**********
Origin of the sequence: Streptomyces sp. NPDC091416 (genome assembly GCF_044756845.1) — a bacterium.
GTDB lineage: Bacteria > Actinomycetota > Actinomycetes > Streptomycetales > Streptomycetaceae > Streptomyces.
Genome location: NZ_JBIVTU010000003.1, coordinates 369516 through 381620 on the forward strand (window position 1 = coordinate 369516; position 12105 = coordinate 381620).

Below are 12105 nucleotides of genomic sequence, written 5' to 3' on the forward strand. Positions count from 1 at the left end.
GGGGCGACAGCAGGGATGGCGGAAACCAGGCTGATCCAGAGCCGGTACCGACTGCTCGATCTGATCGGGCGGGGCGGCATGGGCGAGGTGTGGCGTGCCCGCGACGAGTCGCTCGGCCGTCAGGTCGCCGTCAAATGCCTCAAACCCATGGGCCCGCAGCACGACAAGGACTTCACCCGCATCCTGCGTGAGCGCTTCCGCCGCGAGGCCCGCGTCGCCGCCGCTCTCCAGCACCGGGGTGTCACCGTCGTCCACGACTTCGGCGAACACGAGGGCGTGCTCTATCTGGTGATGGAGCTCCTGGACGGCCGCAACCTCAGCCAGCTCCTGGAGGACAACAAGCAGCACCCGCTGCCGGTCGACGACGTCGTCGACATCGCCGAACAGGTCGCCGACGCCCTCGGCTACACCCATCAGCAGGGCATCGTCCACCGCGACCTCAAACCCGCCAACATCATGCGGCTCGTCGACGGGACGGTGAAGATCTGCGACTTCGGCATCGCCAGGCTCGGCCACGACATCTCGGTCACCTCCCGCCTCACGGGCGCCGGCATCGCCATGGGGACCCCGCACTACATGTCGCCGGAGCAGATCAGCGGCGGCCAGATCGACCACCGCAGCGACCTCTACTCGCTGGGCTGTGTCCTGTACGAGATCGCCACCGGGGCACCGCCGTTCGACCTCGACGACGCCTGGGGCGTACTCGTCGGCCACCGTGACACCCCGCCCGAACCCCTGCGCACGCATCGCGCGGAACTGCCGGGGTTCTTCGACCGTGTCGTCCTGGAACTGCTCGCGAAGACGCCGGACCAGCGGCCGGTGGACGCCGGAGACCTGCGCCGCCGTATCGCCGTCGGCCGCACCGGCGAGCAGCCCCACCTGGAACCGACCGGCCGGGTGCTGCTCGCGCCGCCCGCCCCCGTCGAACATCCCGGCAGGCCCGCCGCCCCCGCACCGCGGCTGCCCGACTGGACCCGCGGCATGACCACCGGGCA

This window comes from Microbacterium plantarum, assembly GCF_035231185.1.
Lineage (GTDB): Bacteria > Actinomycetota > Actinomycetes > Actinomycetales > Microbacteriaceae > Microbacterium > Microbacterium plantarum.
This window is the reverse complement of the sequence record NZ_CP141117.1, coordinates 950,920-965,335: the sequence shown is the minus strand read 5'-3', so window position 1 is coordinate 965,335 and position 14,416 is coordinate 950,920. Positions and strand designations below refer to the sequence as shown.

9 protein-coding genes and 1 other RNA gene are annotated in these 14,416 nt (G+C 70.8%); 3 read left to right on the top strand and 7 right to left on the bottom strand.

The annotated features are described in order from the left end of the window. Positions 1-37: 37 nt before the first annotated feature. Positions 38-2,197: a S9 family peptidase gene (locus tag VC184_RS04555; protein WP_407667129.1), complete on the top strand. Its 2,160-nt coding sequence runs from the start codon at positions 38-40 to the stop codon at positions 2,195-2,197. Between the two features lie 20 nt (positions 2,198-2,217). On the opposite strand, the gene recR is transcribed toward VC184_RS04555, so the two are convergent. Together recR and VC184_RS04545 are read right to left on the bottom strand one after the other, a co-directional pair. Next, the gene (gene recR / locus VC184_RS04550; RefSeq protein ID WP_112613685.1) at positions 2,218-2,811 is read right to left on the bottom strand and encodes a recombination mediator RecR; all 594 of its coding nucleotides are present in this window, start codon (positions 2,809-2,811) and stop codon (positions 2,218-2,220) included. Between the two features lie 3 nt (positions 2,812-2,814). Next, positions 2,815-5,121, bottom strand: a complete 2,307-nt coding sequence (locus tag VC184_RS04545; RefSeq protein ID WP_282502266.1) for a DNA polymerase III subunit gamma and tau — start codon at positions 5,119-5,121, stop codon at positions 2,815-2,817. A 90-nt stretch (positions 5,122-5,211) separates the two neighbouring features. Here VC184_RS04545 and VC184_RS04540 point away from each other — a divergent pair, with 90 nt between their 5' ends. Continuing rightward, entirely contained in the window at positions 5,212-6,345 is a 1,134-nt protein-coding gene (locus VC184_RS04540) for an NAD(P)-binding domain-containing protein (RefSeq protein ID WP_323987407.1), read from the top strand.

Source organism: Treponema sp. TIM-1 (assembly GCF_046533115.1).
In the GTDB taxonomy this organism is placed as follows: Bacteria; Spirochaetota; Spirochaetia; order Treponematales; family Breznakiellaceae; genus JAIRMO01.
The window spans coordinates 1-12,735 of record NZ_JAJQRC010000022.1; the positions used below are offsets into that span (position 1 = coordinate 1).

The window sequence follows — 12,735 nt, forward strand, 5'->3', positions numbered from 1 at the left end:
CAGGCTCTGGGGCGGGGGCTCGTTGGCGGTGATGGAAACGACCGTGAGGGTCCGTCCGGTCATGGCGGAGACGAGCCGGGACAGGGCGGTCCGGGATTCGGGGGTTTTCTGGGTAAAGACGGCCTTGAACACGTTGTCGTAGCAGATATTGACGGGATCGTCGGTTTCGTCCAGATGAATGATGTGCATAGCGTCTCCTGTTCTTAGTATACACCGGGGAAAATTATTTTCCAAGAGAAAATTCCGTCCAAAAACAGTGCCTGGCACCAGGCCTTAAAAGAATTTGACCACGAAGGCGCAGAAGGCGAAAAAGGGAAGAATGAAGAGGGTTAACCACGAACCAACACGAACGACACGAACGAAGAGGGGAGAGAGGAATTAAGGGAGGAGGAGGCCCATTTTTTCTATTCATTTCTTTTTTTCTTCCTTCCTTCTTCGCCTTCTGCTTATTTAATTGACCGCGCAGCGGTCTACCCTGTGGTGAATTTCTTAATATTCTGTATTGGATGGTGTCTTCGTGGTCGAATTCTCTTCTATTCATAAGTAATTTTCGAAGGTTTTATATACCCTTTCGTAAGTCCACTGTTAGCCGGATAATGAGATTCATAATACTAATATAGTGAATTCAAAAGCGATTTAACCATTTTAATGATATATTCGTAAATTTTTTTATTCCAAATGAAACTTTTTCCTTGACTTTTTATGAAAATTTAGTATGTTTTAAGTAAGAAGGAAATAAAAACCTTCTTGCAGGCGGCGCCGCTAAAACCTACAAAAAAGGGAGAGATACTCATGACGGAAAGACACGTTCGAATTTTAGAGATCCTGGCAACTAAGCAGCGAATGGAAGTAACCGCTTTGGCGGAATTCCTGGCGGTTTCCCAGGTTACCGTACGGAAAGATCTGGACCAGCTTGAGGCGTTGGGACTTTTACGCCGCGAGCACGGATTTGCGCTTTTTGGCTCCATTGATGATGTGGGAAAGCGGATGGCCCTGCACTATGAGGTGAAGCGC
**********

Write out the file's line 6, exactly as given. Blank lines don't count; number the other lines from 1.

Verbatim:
This window comes from Microbacterium plantarum, assembly GCF_035231185.1.